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Why is Hong Kong Surrendering Its Future?

Why is Hong Kong Surrendering Its Future?

Sunday, 13 March, 2022 - 06:00

With anxiety and panic brimming over as an omicron outbreak surges through the city, Hong Kong has shown what it doesn’t care about: the future.


On Tuesday evening, the territory’s Chief Executive Carrie Lam announced measures including mass testing for its 7.4 million people and further tightening of social distancing rules — heading closer towards an all-out lockdown. From the beginning of the pandemic, Hong Kong has pushed the needs of children to the side. Lam’s administration is doing that again with these latest plans that will see schools — currently running online — close as early as next month for the summer holidays.


Officials want to use the buildings (where some teachers still go in to run classes remotely) for testing, isolation and vaccination. It isn’t clear why schools specifically have been chosen, despite the availability of other, larger facilities like government office buildings that aren’t currently in use. What is obvious though, is that there is one group that loses out: students.


As the administration digs its heels in over a policy that is no longer working to contain the virus, the decisions, including restricting children’s access to education, shows how short-termist and reactive policy making remains. It also lays out in plain sight the lack of an exit strategy or any plan for the future.


Part of the reason the latest announcements hit a raw nerve is that they came after a week filled with news of children as young as 11-months dying after testing positive for Covid-19. (The coroner is expected to investigate that case.) The grim statistics are outliers compared to elsewhere in the world. In the UK for example, omicron has resulted in babies being hospitalized but there had been no deaths reported as of Jan. 14. In the US, 0.00%-0.01% of all pediatric Covid-19 cases resulted in death.


In addition, isolation rules combined with a creaking health system have meant that parents are being forced to separate from their Covid-positive children. Local online forums are filled with anxious moms and dads trying to understand what they can do to protect their families. Faith in the system is understandably low.


All this is on top of the existing apathy toward the needs of children: Playgrounds, libraries, sport facilities — anything children would enjoy and that would be good for them — have remained largely shut for most of this year and at several points over the last two. The early closure of schools, the one avenue of socialization (even online) that helps create structure in their days, to use the facilities and not because infection is spreading there, is almost brazen. Lam’s administration says its policies are aimed at curbing infections by “discouraging members of the public from going out and joining activities unnecessarily.” But if this is how little consideration future generations are getting, it’s hard to say what that means for the more medium-term.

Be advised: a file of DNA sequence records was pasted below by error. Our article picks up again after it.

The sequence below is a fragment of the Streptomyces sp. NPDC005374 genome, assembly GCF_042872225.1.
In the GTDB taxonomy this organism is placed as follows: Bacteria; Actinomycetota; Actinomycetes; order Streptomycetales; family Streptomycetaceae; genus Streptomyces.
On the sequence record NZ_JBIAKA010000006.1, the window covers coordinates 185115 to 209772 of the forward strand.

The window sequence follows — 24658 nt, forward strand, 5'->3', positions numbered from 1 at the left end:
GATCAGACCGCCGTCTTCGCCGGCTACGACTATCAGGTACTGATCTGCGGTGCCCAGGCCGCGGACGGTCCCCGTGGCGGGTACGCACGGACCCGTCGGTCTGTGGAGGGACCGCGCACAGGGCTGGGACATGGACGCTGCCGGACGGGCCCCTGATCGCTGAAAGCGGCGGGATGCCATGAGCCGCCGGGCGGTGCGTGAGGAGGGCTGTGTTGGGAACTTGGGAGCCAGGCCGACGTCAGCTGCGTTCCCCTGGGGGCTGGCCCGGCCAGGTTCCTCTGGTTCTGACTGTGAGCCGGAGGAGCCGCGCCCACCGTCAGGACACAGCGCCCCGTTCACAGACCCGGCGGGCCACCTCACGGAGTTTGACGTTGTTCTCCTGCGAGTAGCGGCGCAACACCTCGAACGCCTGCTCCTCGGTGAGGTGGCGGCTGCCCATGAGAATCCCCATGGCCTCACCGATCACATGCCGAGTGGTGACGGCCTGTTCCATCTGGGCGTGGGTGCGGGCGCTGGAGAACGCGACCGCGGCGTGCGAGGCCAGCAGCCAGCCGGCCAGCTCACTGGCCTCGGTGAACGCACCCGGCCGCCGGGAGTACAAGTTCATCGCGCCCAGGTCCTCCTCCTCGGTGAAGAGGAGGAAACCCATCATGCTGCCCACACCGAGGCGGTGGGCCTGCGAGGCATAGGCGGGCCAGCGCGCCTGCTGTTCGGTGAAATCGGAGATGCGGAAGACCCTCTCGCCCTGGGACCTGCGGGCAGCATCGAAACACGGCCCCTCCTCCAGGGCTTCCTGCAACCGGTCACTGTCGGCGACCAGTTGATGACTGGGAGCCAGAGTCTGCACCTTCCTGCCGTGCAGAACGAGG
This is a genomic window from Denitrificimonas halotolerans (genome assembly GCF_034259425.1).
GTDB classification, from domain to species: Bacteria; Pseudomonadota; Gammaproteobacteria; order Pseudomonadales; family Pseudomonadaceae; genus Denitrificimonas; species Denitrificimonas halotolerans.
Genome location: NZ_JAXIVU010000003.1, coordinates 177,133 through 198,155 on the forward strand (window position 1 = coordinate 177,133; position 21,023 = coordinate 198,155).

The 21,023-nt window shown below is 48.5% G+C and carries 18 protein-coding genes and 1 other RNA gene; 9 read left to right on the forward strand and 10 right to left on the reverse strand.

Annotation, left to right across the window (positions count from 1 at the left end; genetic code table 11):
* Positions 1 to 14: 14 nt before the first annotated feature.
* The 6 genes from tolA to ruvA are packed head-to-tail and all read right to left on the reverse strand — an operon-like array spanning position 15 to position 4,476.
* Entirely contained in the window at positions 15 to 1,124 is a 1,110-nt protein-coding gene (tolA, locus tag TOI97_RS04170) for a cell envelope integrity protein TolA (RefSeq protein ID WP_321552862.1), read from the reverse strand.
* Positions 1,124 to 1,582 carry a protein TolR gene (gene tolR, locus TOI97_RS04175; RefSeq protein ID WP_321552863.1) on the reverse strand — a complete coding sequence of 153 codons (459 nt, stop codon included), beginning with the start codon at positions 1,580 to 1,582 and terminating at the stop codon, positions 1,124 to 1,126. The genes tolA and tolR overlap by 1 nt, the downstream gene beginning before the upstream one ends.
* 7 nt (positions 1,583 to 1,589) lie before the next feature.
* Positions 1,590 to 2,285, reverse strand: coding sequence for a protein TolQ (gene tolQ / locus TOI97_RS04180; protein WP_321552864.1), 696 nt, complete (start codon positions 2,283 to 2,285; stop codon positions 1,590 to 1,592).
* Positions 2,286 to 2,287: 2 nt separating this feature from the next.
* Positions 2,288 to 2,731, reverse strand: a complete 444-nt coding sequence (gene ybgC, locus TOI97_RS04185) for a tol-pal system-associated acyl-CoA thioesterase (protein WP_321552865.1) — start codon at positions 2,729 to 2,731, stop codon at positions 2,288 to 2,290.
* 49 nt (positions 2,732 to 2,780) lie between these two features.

Officials need to realize these measures have a multiplier effect. Closing schools and forcing children inside isn’t just bad for them, it impacts their parents. Across the world, studies now show the dramatic hit families take because of school closures: On the mental health of children and parents, on double-income families trying to work effectively, on small businesses trying to stay alive — in one of the most expensive cities in the world. This may not be immediately quantifiable in Hong Kong, but their plight is palpable.


Yet, the rules keep coming and digging Hong Kong deeper into a hole. The heavily regimented mass-testing plan and threat of isolation, for instance, have only instilled further fear. They also create a burden on the health system that Hong Kong cannot handle, as has been made abundantly clear. Already, hospitals are full and thousands are waiting to be isolated because of the stringent rules. Officials continue to talk up building isolation facilities as cases keep rising. New daily infections will peak at almost 183,000 in March and by mid-May this latest outbreak will likely have claimed more than 3,000 lives, according to an updated forecast from Hong Kong University published Tuesday.


Hong Kong’s fall from grace has been staggering, especially for a city that’s supposed to have all the trappings of a global financial center. The measures continue to push people out of the city — close to 25,000 people have left this month — and erode the territory’s future viability. The move to shut schools early leaves no doubt that the territory will continue to shift the burden and responsibility of the pandemic on its people — even its youngest and most vulnerable — without truly taking stock of what policies work and what don’t.


Bloomberg


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